different offences concerning the burning of property. Various statutory provisions then existing and contained in G.L. (Ter. Ed.) c. 266 are expressly repealed. This enactment, however, makes no mention of the repeal of any other statutes. The naming of those that were to be superseded is indicative of an intention not to interfere with the operation of other statutes. Garnett v. Bradley, 3 App. Cas. 944. Meese v. Northern Pacific Railway, 211 Fed. 254. People v. Henwood, 123 Mich. 317. Wrightsman v. Gideon, 296 Mo. 214. State v. DeGraff, 143 Wash. 326.
It is clear from an inspection of St. 1932, c. 192, that the aim of the Legislature was to facilitate the prosecution by simplifying the definition of certain offences, to create new offences that may be more readily proved than similar but more serious crimes, to eliminate some of the technical attributes with which these crimes had been invested by the common law and to extend criminal liability to owners involved in the burning of their own property for a purpose other than to defraud the insurers. Commonwealth v. Mehales, 284 Mass. 412 . Commonwealth v. Jaffas, 284 Mass. 417 .
As there is no express repeal, it is contended that there is a repeal by implication. Such repeals have never been favored by our law. Unless the prior statute is so repugnant to and inconsistent with the later enactment that both cannot stand, then the former is not deemed to have been repealed. Commonwealth v. Flannelly, 15 Gray 195 . Eaton, Crane & Pike Co. v. Commonwealth, 237 Mass. 523 , 530. Cohen v. Price, 273 Mass. 303 , 309. Burick v. Boston Elevated Railway, 293 Mass. 431 .
The words "whoever aids, counsels or procures the burning" as contained in St. 1932, c. 192, might be descriptive only of a person who was present aiding and abetting the principal felon in the commission of the crime but who did not actually set the fire. Such a person would not be an accessory before the fact. In order to convict of that offence it is necessary to prove that a defendant incited, counselled or procured another to commit a felony and that at the time of its commission the defendant was absent,
or, if he was present, that he was not then assisting in the perpetration of the crime. Commonwealth v. Merrick, 255 Mass. 510 . Commonwealth v. DiStasio, 297 Mass. 347 . If the statute is so construed as to include only those who are usually deemed principals, then we have the ordinary situation where the principal felon is convicted for a violation of a particular statute and the accessory before the fact is convicted in accordance with the provisions of G.L. (Ter. Ed.) c. 274, Section 3, as illustrated by Commonwealth v. Asherowski, 196 Mass. 342 , Commonwealth v. Kaplan, 238 Mass. 250 .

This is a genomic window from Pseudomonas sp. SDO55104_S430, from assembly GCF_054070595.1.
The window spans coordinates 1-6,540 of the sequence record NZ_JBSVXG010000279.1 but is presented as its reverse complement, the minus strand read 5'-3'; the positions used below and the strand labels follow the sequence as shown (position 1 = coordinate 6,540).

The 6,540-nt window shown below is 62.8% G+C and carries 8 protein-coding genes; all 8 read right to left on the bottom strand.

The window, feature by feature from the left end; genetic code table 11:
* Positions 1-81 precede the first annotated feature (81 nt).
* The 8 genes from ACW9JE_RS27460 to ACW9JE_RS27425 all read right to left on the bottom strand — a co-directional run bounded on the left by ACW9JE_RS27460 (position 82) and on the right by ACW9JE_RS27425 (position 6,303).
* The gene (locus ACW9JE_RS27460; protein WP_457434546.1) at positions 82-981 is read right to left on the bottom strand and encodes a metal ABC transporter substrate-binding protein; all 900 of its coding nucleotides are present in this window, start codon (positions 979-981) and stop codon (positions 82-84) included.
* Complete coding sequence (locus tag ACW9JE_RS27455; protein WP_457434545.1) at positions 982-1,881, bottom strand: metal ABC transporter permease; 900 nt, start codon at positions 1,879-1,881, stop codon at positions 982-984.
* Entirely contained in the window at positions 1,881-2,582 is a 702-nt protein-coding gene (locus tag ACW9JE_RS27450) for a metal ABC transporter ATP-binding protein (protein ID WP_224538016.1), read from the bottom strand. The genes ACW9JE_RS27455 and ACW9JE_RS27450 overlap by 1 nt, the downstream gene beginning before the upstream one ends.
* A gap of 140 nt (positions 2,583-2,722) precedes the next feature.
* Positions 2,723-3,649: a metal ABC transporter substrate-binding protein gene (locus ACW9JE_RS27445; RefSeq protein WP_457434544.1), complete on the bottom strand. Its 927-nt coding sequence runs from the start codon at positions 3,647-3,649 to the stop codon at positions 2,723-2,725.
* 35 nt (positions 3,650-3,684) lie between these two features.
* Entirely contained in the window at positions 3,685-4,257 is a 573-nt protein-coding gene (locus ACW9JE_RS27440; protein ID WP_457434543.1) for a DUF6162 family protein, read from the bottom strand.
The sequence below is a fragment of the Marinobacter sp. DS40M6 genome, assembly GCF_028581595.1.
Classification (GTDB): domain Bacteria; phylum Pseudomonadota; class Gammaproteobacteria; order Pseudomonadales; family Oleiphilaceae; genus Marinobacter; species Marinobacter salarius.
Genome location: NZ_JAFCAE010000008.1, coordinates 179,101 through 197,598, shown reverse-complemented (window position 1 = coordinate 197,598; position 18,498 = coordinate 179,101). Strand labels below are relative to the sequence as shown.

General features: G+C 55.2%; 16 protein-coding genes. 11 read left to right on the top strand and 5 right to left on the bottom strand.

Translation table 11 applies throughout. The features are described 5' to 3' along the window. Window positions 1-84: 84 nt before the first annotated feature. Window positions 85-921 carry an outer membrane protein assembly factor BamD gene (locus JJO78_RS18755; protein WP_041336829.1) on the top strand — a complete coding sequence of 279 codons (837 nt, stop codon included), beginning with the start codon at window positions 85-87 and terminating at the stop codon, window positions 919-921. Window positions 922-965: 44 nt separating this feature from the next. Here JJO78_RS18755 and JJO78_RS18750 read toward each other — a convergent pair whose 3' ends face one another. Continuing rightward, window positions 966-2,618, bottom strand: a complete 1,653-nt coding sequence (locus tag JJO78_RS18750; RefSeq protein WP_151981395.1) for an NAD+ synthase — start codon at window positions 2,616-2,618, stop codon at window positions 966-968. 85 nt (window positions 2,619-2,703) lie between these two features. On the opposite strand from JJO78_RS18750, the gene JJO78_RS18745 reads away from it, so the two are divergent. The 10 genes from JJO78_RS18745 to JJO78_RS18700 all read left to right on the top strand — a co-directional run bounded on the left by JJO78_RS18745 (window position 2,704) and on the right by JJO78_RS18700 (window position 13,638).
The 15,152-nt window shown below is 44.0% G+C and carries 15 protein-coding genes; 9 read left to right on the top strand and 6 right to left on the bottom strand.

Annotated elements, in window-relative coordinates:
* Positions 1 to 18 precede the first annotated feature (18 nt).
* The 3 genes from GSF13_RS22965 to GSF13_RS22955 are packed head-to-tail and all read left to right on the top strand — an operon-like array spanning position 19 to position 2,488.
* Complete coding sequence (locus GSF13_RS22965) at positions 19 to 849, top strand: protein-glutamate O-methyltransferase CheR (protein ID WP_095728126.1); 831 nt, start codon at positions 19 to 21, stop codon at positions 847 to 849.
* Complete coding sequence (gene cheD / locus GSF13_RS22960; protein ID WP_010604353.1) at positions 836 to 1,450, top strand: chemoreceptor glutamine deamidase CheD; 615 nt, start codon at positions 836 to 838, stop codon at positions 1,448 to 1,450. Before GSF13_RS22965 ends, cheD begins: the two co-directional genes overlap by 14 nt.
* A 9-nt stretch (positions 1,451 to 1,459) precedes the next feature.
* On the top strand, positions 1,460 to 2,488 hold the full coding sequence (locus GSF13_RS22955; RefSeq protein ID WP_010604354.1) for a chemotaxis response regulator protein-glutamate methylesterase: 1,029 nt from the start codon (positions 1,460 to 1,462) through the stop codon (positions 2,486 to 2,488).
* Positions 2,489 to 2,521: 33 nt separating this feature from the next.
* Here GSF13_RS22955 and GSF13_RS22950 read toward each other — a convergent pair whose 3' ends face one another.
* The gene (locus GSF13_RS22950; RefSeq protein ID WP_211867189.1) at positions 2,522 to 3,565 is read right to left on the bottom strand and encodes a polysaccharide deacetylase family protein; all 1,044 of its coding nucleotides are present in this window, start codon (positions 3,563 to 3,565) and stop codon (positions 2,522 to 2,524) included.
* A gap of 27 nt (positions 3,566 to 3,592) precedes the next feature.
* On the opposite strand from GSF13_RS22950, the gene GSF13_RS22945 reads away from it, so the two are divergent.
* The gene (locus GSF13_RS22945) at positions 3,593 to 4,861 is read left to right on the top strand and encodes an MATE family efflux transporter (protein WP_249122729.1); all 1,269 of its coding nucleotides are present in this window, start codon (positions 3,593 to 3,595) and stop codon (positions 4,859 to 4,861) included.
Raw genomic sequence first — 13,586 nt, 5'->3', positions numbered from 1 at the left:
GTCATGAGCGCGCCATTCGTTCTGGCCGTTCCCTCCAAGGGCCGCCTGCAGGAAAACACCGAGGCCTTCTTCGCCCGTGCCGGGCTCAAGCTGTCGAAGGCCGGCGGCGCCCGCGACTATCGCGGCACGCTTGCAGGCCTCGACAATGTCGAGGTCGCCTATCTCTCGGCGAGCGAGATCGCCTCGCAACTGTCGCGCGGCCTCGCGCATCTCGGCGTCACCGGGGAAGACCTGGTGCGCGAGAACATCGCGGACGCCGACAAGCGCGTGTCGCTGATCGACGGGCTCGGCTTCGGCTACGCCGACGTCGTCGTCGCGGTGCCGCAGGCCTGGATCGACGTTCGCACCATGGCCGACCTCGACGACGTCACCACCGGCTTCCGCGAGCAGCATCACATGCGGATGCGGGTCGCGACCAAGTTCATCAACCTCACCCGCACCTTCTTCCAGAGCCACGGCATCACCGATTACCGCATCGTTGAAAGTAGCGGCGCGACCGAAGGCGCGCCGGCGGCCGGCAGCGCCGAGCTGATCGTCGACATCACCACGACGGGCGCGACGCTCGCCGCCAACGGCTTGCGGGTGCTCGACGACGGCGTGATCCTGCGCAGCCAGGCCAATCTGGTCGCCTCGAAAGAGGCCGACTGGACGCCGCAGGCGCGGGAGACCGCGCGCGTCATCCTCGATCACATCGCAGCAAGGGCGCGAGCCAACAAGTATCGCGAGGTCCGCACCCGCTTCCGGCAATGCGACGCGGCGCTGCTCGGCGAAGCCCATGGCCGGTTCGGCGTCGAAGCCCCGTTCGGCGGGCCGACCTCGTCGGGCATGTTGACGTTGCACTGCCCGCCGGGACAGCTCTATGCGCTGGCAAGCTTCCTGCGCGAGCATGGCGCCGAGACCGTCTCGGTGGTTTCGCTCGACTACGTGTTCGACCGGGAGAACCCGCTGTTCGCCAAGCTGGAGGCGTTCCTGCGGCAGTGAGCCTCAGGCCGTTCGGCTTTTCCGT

The defendants contend that the statute by virtue of the words "whoever aids, counsels or procures" includes accessories before the fact. See Commonwealth v. Knapp, 9 Pick. 496 , 514. We need not decide this point because, if we assume that the defendants are right, it does not follow that the indictments are void. G.L. (Ter. Ed.) c. 274, Section 3, was enacted more than a century ago for the purpose of overriding the common law restriction inhibiting the conviction of an accessory before the fact until after a conviction of the principal felon. Being an accessory before the fact was itself made a substantive felony. It was necessary in proving this new statutory offence to prove the guilt of the principal but it was no longer necessary to show his conviction. The offence of the principal and that of the accessory have become distinct statutory crimes. Commonwealth v. DiStasio, 297 Mass. 347 , 357, and cases cited. The same act may constitute violations of different statutes. Commonwealth v. Fontain, 127 Mass. 452 . Commonwealth v. Hanley, 140 Mass. 457 . Chapter 274, Section 3, furnished an alternate method for the prosecution of the accessory, who could be tried with the principal felon, or after his conviction, or tried alone upon the substantive felony created by that statute. Such a statute must be held to be one of general application consistent with the purpose for its enactment and the intent of the Legislature as manifested by its language. Its object was to furnish a method for the prosecution of any accessory before the fact, irrespective of the nature of the principal felony. "Exceptions cannot
readily be read into a statute enacted with that design." Boston Safe Deposit & Trust Co. v. Commissioner of Corporations & Taxation, 273 Mass. 187 , 194. The sweep of Section 3 has been defined: "It is undoubtedly specially designed for the case of accessories to felonies before the fact for which no other provision is specifically made; but we see no reason why it is not applicable to all cases within the scope of its terms, when not inconsistent with any other statute." Commonwealth v. Smith, 11 Allen 243 , 258.
It cannot be assumed that the Legislature intended to repeal this section. To impute such a purpose would be contrary to the legislative intent disclosed by the enactment of St. 1932, c. 192. Section 3 of G.L. (Ter. Ed.) c. 274 does not prescribe any penalty different from that provided for in said c. 192. The former is supplementary to the latter. We discover no inconsistencies between them. Both must be construed as parts of a single harmonious statutory system designed for the efficient administration of our criminal law. Commonwealth v. Smith, 11 Allen 243 . Decatur v. Auditor of Peabody, 251 Mass. 82 . Hite v. Hite, 301 Mass. 294 .